Bacillus subtilis (B. subtilis) is a plant growth promoter and a biocontrol agent that supports plant growth and protects it from bacterial, fungal, and viral infections. These bacteria and related species are well adapted to extreme environments and offer an unexploited reservoir for bio-fertilizers and bio-control agents against various abiotic and biotic stresses that endanger diverse agricultural ecosystems. Here, we propose that history-dependent behavior is an essential manifestation of plant colonization in extreme abiotic stresses, such as drought and salinity, worth classifying and quantifying. To study history-dependent adaptation to plant hosts, we developed a simple framework for measuring the physiological memory of B. subtilis about past interactions with the plant.
We found that A. thaliana secretions reduce the lag time in pre-exposed bacteria compared with naïve B. subtilis cells, even after their complete removal. Pre-exposed B. subtilis cells colonized plant roots more efficiently than naïve bacteria, were more resistant to salicylic acid, increased salinity, and had an advantage in the competition for root colonization against naïve colonizers. Transcriptome analysis of both ancestors and descendants revealed that a specific core of plant-induced processes, including c-di-AMP signaling, and the general stress response, maintain the signature of association with the plant in descendants of pre-exposed bacteria. Consistently, plant secretions compensated for losing a c-di-AMP diadenylate cyclase but required the general stress response and the master regulator Spo0A to exert their short and long-term effects.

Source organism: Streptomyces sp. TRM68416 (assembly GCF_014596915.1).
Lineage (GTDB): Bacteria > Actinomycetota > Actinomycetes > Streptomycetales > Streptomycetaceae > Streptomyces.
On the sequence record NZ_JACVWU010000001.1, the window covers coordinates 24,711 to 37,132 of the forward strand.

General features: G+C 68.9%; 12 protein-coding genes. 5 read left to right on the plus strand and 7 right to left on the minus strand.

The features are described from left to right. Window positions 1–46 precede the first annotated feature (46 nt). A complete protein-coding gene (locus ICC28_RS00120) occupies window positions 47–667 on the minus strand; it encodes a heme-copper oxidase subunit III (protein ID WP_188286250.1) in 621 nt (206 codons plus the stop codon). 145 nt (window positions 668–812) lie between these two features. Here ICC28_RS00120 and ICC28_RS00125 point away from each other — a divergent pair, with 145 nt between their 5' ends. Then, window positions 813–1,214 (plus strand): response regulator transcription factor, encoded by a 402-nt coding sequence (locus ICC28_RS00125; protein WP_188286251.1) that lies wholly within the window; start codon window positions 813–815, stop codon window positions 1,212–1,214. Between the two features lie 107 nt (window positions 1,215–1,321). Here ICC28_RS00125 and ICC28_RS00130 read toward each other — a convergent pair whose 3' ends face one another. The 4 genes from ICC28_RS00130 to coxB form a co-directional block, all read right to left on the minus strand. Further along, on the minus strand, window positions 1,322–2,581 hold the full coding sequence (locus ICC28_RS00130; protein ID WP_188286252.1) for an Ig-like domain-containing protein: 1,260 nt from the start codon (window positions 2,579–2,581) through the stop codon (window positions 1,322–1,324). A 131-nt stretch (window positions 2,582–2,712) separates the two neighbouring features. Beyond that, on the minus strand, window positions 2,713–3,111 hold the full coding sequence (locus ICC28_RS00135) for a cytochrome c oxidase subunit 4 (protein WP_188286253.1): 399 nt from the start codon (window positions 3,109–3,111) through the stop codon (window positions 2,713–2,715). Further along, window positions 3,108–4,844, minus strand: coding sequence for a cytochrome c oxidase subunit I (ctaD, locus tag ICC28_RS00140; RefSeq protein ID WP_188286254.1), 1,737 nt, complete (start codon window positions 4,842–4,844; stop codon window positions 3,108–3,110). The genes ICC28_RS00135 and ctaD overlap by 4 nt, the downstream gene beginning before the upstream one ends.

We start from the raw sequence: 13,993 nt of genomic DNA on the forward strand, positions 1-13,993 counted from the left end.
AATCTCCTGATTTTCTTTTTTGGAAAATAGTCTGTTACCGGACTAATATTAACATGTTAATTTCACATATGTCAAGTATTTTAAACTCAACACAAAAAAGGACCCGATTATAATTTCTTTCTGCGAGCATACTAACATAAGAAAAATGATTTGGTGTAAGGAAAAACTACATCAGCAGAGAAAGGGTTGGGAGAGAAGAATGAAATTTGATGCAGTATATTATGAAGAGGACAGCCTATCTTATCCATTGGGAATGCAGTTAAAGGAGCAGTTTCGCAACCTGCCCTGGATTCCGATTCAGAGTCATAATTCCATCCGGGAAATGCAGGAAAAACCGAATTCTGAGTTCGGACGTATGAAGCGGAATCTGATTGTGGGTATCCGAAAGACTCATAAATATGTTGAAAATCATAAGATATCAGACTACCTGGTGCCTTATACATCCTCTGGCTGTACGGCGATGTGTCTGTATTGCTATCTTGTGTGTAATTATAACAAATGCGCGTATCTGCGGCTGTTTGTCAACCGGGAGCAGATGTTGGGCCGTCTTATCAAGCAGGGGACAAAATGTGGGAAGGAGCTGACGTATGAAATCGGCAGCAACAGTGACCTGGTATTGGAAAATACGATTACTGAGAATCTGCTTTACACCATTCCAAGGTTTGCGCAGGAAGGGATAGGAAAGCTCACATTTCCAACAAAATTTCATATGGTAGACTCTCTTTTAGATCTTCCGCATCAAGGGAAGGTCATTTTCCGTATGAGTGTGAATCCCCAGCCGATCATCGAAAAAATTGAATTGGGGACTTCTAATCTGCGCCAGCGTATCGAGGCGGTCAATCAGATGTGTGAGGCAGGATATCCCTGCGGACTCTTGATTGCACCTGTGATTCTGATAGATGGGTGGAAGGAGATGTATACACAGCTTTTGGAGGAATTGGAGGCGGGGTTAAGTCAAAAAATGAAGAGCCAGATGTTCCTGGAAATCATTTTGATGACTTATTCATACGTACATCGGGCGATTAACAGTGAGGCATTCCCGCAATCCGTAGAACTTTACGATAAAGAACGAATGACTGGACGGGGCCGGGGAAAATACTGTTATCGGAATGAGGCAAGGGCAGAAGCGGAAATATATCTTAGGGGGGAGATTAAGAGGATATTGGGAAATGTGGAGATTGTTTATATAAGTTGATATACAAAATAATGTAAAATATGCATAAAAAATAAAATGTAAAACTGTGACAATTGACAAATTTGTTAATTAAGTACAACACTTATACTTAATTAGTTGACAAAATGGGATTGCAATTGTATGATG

Overall, our work demonstrates that bacterial memory manifested by long-term adaptation to plant hosts confirms an advantage to symbiotic bacteria during competition and survival of extreme abiotic stress.